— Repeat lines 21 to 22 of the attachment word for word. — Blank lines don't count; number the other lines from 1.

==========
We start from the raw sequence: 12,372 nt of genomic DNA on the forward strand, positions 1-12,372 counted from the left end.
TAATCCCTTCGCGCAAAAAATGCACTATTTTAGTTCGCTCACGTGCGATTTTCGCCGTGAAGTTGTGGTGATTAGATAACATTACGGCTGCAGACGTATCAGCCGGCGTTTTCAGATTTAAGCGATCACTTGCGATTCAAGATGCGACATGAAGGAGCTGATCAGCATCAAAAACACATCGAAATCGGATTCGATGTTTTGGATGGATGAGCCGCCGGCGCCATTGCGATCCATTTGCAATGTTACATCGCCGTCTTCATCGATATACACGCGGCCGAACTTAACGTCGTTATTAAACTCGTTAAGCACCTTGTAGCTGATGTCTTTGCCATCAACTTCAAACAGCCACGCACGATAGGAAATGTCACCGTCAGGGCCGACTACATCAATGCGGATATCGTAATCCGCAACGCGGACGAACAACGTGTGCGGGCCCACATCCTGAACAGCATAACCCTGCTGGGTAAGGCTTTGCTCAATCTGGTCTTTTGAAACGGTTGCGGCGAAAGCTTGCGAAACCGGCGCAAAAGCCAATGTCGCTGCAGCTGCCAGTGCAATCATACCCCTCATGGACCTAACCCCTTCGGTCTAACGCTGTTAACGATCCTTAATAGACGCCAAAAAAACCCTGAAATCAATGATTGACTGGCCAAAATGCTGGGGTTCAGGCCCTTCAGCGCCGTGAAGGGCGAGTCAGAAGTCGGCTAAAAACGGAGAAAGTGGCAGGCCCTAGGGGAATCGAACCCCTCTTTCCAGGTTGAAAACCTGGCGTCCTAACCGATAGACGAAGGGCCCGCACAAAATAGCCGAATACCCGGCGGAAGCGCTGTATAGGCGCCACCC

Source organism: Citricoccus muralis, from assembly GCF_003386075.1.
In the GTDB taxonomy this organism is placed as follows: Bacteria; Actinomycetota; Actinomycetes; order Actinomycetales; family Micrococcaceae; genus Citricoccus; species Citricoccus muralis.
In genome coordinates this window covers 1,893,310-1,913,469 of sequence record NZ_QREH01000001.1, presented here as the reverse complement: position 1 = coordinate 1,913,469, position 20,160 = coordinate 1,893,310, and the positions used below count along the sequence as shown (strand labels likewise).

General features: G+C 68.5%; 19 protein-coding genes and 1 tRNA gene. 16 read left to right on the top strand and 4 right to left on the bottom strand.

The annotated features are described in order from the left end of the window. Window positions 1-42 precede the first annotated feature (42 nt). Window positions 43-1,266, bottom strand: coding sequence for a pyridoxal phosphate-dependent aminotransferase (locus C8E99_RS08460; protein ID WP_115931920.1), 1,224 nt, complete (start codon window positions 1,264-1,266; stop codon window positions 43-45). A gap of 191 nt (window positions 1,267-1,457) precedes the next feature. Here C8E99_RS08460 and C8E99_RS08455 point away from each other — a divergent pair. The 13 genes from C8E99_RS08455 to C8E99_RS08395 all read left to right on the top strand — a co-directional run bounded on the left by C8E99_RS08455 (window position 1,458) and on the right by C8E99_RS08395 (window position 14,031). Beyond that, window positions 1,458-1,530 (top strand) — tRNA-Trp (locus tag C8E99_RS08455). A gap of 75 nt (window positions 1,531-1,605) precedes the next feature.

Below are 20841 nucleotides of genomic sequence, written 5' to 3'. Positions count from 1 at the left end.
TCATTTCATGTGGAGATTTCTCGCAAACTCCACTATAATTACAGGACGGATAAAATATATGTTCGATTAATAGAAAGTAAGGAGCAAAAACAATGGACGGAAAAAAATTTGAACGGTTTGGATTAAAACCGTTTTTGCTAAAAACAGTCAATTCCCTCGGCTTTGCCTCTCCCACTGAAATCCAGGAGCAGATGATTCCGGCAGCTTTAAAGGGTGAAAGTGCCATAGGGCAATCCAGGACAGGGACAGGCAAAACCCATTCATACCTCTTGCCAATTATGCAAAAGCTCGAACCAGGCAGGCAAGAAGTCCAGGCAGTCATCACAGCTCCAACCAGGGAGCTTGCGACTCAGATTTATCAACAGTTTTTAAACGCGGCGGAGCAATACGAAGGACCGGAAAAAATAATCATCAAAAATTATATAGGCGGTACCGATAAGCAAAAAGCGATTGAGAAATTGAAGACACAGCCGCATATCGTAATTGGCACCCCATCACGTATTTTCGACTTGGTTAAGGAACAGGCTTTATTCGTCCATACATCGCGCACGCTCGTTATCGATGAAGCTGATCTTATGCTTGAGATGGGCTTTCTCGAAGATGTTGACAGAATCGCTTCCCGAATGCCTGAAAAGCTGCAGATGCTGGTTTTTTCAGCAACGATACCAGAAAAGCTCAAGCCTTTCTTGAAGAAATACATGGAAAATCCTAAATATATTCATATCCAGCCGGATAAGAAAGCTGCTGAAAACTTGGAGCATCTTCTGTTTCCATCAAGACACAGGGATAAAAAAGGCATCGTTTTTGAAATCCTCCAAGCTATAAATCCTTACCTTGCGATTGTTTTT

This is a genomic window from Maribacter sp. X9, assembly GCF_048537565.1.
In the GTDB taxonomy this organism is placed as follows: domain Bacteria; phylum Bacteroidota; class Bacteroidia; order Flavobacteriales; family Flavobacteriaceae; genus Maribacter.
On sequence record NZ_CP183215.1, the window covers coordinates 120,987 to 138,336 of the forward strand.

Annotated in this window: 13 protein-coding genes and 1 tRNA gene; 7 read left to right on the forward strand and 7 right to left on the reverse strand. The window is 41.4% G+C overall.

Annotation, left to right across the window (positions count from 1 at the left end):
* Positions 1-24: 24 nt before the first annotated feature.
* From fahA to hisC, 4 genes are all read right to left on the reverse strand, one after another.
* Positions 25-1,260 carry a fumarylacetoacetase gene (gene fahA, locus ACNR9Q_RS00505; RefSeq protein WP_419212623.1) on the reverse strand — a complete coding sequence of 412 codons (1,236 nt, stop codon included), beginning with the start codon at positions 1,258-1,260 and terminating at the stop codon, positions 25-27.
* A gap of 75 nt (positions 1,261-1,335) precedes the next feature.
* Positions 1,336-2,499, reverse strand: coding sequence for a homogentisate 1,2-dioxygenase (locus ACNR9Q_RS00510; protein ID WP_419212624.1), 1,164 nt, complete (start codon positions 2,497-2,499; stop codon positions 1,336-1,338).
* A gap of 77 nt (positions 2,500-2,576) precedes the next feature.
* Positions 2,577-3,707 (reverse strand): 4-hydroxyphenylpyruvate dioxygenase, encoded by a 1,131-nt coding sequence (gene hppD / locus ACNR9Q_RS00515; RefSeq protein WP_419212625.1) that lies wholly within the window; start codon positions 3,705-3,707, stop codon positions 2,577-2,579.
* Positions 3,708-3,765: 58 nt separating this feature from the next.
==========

* Positions 2,577-3,707 (reverse strand): 4-hydroxyphenylpyruvate dioxygenase, encoded by a 1,131-nt coding sequence (gene hppD / locus ACNR9Q_RS00515; RefSeq protein WP_419212625.1) that lies wholly within the window; start codon positions 3,705-3,707, stop codon positions 2,577-2,579.
* Positions 3,708-3,765: 58 nt separating this feature from the next.